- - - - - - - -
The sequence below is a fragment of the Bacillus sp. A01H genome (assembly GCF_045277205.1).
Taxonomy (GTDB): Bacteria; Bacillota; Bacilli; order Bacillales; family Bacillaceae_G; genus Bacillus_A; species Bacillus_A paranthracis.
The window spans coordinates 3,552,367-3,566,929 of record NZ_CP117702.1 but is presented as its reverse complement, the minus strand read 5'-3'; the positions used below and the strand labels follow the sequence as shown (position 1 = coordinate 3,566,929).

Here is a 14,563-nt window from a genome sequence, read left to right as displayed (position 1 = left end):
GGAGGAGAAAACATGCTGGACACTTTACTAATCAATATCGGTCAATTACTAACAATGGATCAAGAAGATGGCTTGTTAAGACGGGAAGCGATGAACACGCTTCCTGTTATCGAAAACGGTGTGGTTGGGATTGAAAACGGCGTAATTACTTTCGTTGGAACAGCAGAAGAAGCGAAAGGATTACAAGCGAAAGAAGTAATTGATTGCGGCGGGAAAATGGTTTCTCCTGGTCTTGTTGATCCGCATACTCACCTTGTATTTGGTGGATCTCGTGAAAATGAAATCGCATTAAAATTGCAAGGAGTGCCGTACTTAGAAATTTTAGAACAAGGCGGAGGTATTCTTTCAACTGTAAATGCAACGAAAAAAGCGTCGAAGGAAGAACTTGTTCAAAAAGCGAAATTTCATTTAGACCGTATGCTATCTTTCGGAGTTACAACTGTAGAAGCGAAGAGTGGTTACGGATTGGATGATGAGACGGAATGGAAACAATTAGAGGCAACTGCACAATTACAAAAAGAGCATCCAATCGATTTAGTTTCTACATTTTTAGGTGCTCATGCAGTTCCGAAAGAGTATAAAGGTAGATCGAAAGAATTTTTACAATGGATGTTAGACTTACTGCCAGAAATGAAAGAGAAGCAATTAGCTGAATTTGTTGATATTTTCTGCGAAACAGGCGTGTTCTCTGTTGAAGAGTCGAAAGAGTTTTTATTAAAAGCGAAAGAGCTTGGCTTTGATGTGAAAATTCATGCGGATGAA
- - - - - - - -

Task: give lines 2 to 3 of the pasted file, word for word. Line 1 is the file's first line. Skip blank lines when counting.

Taxonomy (GTDB): Bacteria; Bacillota; Bacilli; order Bacillales; family Bacillaceae_G; genus Bacillus_A; species Bacillus_A paranthracis.
The window spans coordinates 3,552,367-3,566,929 of record NZ_CP117702.1 but is presented as its reverse complement, the minus strand read 5'-3'; the positions used below and the strand labels follow the sequence as shown (position 1 = coordinate 3,566,929).